The stock enquiry, “What did you do today?” is I have decided elliptical for “What did you do today to bring you one step closer to your goal?” Not “for your country” or “to save the world“. And I suspect there is inherent a nasty corollary, “If you do tomorrow what you did today, you will get tomorrow what you got today.” Not exactly sure what that means though my sense is that we’d better get cracking!
Any recapitulation of my day, whether the effort is a purely functional private reminiscence or intended to be an evocative account to be shared with others, usually begins with a glance at my diary. I say “diary” but of course that archaic bound book of lined paper was long ago replaced by an electronic “calendar” which is streamed from one of my devices (smart phone, tablet or laptop computer) to the other. Nonetheless the engrained tradition of consulting my diary is one wrought from years of routine business application, perhaps initially an exemplification of the busy state of my office and laterally a reminder that I was becoming increasingly forgetful.
The calendar is for me a grounding, at the very least a starting point, something as close as possible to a clean slate without being entirely meaningless. It enables me to see (or at least imagine that I am seeing) a span of time, perspective if you will. It gives me an abstract view of the world garnished with certain personalized features of my life. I am quick to add that the “view” which I prefer for my calendar is not the day or the week but the month. The day view is far too narrow to afford any sense of context; the week view is cluttered with nothing but commitments and as a result lacks any dynamic flavour. The month view by contrast captures the ups and downs of life, the fast and slow times, in short the big picture. Rather like a corporate graph. Not to suggest that accountants have a fix upon the universe, surely in order to understand life one needs to see the big picture. How often have we not suffered the futile anxiety of exigent detail only to learn subsequently that patience would have solved the niggling dilemma? Thus my deliberately abstract view of my calendar is by design a technique to distance myself from the convoluted particulars of life in order to discern the broad pattern. I think you’ll grant me that the chronicle of life and the characterization of people is more one of structure than components. We all have basically the same elemental features but it is our arrangements and schemes which distinguish us.
Anyway as usual I am tiresomely prolix. This introduction was meant only to illustrate that a foundation must be established before the superstructure follows. Even in matters as trite as one’s daily experiences, one must start somewhere. So, to bring this to a head, let me report accordingly that a glance at my calendar disclosed we hadn’t a great deal happening. While this may sound – especially in light of the preceding amplification – both laughable and pitifully regrettable, in fact it is neither. Lately for example our time has been consumed by meetings which quite frankly were for the benefit of others. I am not complaining; it was fulfillment of a duty. But this is only to say that when the opportunity arises to do anything or nothing at all without fear of shirking a duty, that is a good thing.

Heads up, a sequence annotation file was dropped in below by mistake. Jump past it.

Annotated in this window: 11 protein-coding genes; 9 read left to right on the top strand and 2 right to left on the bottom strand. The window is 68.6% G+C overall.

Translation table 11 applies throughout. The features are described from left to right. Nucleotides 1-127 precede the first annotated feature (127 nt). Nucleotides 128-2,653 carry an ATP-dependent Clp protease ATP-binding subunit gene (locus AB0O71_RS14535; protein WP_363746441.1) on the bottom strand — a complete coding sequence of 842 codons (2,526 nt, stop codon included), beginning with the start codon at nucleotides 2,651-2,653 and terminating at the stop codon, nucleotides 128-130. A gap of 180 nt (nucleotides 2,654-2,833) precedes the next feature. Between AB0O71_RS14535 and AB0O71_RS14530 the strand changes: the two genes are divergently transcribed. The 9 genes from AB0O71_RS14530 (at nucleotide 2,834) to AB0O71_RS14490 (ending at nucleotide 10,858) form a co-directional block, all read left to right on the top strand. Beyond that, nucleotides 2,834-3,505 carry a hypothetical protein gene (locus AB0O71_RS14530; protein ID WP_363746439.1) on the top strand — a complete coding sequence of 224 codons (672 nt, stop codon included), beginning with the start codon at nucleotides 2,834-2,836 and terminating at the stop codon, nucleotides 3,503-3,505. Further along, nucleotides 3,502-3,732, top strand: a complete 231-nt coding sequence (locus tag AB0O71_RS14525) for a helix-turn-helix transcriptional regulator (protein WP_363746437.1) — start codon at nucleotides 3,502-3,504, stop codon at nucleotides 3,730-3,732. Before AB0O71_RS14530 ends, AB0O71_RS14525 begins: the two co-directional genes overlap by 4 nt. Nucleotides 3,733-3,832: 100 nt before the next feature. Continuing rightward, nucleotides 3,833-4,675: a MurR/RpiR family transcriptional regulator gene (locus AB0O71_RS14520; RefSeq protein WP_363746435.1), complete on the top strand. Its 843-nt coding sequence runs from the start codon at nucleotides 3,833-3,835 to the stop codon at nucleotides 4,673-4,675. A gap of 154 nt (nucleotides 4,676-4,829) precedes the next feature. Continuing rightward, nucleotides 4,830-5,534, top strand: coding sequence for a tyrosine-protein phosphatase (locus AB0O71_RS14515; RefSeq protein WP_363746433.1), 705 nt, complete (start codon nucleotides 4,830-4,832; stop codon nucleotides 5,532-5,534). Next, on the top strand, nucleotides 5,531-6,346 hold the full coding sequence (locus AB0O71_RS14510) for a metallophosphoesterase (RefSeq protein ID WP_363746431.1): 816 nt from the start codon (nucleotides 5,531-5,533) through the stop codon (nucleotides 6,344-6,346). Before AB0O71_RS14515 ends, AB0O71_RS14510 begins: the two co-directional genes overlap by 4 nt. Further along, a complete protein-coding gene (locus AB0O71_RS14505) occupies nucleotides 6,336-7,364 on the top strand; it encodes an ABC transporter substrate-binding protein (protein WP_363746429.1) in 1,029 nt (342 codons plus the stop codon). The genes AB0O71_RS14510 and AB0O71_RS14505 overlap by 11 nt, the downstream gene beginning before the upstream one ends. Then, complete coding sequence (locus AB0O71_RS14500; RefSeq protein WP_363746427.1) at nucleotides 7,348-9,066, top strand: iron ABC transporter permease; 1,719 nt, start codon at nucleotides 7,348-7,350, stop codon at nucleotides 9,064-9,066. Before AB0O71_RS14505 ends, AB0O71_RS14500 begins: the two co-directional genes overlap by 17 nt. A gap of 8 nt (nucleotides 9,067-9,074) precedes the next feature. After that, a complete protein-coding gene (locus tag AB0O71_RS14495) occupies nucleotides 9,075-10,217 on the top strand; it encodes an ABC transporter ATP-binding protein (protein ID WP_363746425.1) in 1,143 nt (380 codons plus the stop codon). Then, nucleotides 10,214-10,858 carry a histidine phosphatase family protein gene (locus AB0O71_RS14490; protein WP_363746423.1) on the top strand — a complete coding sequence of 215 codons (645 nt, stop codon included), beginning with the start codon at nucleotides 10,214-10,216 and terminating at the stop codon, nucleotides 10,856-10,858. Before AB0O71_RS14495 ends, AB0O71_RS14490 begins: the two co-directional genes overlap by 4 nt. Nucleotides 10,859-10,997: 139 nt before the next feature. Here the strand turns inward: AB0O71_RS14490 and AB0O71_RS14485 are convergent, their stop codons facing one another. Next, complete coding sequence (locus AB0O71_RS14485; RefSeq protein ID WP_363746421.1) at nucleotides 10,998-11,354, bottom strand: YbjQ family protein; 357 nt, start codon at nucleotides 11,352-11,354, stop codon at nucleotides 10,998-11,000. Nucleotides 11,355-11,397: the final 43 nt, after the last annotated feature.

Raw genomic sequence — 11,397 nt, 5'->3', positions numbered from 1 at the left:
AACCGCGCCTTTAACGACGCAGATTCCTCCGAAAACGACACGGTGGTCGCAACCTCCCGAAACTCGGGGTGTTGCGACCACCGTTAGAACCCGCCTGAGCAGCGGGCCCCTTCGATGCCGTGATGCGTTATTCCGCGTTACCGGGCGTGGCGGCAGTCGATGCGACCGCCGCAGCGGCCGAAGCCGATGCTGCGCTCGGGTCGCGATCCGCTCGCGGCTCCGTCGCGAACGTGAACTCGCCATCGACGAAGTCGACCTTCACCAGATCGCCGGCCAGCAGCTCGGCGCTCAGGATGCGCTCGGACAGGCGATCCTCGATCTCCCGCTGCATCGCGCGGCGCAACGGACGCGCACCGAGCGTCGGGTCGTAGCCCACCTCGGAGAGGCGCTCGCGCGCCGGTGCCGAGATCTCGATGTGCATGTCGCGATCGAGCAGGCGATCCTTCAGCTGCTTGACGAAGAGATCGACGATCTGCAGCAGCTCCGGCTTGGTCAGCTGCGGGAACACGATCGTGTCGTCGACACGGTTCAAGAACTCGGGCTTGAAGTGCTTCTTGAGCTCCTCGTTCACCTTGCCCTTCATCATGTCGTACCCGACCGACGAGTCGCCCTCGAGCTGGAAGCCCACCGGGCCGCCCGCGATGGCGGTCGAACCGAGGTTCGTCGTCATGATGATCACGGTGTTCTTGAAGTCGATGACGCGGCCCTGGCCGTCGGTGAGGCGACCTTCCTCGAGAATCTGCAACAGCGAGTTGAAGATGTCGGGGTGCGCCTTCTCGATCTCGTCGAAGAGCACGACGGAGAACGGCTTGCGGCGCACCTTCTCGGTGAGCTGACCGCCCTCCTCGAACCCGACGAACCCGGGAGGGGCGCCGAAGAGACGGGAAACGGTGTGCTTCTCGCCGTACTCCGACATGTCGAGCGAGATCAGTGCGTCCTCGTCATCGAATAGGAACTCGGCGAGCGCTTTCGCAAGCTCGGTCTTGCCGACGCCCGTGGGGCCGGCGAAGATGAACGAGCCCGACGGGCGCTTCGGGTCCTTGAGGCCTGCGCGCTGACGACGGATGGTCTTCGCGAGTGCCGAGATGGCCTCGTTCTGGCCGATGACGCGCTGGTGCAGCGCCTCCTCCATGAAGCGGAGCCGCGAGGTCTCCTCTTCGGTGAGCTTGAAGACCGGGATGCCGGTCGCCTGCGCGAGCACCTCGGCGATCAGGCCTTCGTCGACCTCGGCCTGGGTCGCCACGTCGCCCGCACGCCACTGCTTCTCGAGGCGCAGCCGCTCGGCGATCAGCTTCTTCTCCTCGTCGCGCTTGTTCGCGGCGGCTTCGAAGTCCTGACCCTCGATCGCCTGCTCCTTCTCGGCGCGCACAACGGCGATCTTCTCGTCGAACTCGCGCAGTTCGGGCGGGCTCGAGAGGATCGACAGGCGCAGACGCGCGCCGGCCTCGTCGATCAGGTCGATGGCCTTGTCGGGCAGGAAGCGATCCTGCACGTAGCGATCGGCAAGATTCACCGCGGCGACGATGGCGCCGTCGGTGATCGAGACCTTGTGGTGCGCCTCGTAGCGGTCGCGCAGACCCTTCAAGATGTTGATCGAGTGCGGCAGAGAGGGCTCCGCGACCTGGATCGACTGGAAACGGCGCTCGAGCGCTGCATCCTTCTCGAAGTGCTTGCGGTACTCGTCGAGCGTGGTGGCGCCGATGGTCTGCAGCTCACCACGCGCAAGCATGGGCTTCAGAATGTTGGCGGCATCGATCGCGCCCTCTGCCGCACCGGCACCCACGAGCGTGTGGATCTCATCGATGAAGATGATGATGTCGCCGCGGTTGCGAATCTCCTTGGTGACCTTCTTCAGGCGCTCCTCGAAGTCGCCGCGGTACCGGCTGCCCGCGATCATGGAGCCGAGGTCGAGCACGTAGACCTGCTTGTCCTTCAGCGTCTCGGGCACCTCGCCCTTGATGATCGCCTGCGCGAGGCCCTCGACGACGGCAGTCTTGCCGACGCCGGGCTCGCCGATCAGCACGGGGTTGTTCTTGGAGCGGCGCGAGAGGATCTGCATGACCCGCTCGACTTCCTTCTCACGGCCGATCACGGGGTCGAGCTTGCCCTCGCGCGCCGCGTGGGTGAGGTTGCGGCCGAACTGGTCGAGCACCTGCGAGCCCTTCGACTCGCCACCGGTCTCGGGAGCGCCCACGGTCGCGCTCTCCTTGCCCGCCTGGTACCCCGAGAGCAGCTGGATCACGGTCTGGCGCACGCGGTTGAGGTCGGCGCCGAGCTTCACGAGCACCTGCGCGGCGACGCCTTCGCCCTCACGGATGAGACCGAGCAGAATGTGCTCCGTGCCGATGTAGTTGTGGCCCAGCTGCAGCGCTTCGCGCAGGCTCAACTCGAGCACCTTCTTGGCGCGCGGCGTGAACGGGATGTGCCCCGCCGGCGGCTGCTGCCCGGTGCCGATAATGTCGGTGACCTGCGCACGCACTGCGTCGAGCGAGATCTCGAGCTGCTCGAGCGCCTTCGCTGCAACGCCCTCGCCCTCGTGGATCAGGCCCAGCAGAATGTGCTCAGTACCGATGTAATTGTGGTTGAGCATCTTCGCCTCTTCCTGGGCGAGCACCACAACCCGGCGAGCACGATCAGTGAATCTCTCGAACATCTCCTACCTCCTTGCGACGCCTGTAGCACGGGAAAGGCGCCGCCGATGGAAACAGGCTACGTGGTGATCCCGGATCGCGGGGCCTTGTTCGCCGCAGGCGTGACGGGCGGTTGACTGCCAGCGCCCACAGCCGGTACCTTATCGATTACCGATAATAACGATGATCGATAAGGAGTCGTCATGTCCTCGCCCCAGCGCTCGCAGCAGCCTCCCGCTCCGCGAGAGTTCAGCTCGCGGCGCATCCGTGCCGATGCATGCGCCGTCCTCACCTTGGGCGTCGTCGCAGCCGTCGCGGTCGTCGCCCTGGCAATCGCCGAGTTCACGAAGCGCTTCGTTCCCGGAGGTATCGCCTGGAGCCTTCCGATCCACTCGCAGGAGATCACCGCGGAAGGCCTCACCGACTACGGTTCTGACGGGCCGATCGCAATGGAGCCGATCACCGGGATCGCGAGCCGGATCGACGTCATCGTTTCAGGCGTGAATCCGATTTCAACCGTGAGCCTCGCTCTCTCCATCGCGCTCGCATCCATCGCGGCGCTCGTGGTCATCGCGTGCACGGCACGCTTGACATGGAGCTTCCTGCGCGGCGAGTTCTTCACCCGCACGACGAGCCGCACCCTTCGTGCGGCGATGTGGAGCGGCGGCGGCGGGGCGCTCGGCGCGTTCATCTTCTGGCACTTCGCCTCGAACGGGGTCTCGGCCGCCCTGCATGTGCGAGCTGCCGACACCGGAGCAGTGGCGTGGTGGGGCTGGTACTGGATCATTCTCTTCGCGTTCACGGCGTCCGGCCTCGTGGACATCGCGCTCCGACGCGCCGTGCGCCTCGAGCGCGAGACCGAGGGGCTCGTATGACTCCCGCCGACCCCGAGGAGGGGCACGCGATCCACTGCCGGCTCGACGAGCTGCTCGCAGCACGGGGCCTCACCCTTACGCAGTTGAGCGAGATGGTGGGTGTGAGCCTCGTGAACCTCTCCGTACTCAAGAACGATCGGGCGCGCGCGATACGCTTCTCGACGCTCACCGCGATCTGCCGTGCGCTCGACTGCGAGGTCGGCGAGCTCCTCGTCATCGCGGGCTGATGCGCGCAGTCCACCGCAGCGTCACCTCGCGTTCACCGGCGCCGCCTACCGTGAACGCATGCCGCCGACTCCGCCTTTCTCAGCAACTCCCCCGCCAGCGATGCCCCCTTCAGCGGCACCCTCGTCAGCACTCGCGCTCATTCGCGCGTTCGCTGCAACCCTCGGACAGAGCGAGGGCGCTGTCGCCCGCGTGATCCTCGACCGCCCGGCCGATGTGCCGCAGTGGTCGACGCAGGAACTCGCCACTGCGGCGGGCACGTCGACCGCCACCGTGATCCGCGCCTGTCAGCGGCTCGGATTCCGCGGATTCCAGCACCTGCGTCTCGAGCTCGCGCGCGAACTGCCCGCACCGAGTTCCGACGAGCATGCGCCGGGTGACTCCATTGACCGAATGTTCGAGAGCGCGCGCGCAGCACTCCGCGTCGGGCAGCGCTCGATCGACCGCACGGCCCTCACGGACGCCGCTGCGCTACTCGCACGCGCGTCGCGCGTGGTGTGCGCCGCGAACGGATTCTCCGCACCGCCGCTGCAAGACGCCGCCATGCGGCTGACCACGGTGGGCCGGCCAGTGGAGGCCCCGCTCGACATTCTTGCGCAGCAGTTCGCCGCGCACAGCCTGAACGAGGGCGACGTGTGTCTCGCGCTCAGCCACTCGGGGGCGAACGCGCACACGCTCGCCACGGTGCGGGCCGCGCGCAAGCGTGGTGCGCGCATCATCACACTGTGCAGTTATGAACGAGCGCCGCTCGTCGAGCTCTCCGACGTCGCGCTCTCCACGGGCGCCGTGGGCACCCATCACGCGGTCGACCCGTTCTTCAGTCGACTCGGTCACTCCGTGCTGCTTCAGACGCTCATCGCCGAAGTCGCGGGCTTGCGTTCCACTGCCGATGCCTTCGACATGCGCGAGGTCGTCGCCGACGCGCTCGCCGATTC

Peculiarly having a wide-open agenda is not without its challenge. I mean to say, we’re not travel agents! And we’ve visited most nearby places many times already. So where does one go on a sunny autumn day without having to pack a bag or bring a passport?
Luckily for us we chose a route which was not our customary one and we ended getting lost. Lost is too strong a word for it; we just weren’t sure if we had been on those roads before. It turns out that we hadn’t (as we later determined when returning home). The alchemy of distraction worked its magic and before long we were far from where we had intended to go and quite content to be there. A bit of novelty can go a long way!
I don’t know about you but I am an inveterate shopper. I have however become rusty in that department. Believe it or not there comes a point in life when you really don’t need anything else. It was thus all the more serendipitous today that we stumbled in succession upon two stores which alerted my acquisitive instinct. I had lately subliminally harboured the need for two items in particular and suddenly there we were at their very threshold. It lubricated the shopping experience that each of the sales clerks was intelligent and helpful. Coincidentally we had entered the emporia mid-afternoon at a time when traffic was slow. In case you care, one item I bought was a small dark brown leather wallet for credit cards and dollar bills; the other a casual but staid windbreaker. I won’t bore you with the arresting features of each; suffice it to remark that I am pleased with them.
What crowned our aimless adventure was a return to a restaurant we’ve frequented before and found distinctly to our liking. Again we were not disappointed. Even though we’re currently on what is primarily a vegetarian diet we were able to secure both compliance with the regiment and plenty of taste. Our overarching Stoicism allowed us to wave a dismissive hand to the waitress on the subject of dessert. A mere café espresso was our limit.
The place? Kingston, Ontario. The restaurant? Atomica.